U.S. President Donald Trump stood side by side with Chinese President Xi Jinping on Thursday, despite the fact that Trump continues to depict — wrongly — the China-U.S. trade relationship as toe-to-toe.
(This article originally appeared in TheStreet.com)
That relationship is “one-sided and unfair,” Trump said in a joint address in Beijing. There’s the “shockingly high” trade deficit to consider, he explained. There’s also the $300 billion in the theft of U.S. intellectual property and forced technology transfer that the United States suffers every year, per U.S. government figures.
Trump has, to be fair, delivered on this, the most-important trip of his presidency. He has conveyed more precisely in person his message that the United States is disadvantaged by its trade with China and Japan. He’s wrong, but he’s right to express himself so clearly when he previously fudged the point when meeting the leaders of those countries on home soil.
At least he won applause from the assembled Chinese and U.S. executives in attendance to hear the two leaders speak. It was for a back-handed compliment.
“I don’t blame China,” Trump conceded, pausing when clapping began. “Who can blame a country for being able to take advantage of another country for the benefit of its citizens? I give China great credit.” Cue more applause.
As in Japan, Trump has been more confrontational on trade than when he previously welcomed both Japanese Prime Minister Shinzo Abe and Xi to his Mar-a-Lago resort. This is the biggest test of Trump’s diplomacy skills that he has ever encountered, and some observers suggest the best outcome of the two-week trip for a very undiplomatic man would be that he does no serious damage.
The idea that China is robbing or taking advantage of the United States on trade is wrong. Let’s just say that. Trade is a two-way exchange of goods that both sides agree. If you don’t like it, walk away.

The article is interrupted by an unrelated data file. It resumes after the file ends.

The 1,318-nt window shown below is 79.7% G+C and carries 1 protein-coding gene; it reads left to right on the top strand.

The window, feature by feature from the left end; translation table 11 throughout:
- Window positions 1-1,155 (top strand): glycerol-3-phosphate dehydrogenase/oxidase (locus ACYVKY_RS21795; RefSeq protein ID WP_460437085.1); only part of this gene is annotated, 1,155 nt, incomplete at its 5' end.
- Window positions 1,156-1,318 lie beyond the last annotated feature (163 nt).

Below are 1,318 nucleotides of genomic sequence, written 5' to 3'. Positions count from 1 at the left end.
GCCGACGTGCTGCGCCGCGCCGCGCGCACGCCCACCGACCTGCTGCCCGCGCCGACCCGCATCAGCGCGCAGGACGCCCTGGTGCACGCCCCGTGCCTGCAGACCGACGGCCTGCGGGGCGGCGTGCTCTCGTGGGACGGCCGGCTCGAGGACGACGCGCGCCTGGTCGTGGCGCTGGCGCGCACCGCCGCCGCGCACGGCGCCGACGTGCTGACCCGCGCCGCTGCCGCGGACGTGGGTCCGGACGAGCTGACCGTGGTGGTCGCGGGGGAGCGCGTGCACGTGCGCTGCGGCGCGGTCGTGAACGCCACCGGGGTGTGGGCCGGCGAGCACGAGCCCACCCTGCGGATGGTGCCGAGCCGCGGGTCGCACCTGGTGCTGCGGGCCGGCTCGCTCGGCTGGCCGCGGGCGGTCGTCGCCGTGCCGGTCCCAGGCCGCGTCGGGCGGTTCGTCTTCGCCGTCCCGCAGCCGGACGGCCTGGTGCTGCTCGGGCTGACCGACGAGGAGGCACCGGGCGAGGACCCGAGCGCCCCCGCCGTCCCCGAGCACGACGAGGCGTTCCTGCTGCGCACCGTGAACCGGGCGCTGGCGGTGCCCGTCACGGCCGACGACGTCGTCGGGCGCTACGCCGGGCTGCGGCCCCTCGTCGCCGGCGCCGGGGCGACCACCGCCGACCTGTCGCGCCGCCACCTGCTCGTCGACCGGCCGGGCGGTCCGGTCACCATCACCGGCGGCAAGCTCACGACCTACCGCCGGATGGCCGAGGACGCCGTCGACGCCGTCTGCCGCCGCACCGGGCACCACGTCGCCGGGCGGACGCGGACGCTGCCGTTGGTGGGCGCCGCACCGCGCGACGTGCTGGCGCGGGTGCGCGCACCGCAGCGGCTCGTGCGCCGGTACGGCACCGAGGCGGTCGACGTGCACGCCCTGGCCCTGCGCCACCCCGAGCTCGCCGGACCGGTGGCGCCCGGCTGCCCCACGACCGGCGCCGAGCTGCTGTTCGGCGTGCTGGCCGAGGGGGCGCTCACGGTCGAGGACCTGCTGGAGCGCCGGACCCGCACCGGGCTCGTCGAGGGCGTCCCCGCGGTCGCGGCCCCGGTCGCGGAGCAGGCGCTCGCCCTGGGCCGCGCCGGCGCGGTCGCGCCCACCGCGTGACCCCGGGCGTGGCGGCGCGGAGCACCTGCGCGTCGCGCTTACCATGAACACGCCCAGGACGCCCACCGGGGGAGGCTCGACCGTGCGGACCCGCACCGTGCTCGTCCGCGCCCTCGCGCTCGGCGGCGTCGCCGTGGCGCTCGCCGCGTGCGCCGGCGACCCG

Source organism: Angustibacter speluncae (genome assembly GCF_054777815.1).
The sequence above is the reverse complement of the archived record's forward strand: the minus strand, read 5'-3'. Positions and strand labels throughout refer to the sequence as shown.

Trump was wrong in Japan, where he complained that Japanese automakers don’t make enough cars in the United States. In fact, three-quarters of Japanese-brand cars are made in U.S. plants, providing U.S. jobs. The likes of Toyota Motor (TM) , at times the biggest maker of U.S. cars, and Honda Motor (HMC) bailed out the U.S. car industry by building factories.
Running a trade deficit sounds bad, but it is not, as this piece from the libertarian think tank the Cato Institute explains. It often represents that one nation is mature, growing slower and therefore both demanding goods and exporting capital, often investing in factories in the other nation. The other side is growing fast from a lower base and largely making cheap goods that the other is buying. Then it invests the dollars, in this case, that it earns in U.S. assets.
Global trade is not simple, and it’s not a zero-sum game. Consider the complex web of business arrangements that sees Action Alerts PLUS charity portfolio holding Apple (AAPL)design products in California, as it so famously says on the box, then make them in China, minimize tax in Ireland, and then sell them all over the world. Including the United States. Meanwhile, Chinese and U.S. investors alike benefit from the 52% run-up in Apple stock this year — the product of an enormous trade deficit of phones sold into California alone.
I don’t know how economists figure that all out, but I’m going to stick my neck out and say, for simplicity’s sake, that it’s all good. We get our iPhones, they’re well-designed, well-made as well, we like the product, the price isn’t too high, a lot of people in China and the United States get paid. Shareholders make money. And we’re all happy. What’s wrong with that?
The theft of intellectual property is rampant, particularly in China. That needs to be corralled. But Trump has actually pulled the United States out of the Trans-Pacific Partnership, the 12-nation pact that includes Japan but not China. The TPP includes groundbreaking stipulations over the treatment of intellectual property and service industries that are not normally covered in trade deals, which historically focused just on import tariffs put on goods.
Trump laid fault for the U.S. being victimized and preyed upon by China squarely at the door of “past administrations” who allowed an out-of-control trade deficit to occur. “It just doesn’t work for our great American companies and it just doesn’t work for our great American workers,” he said.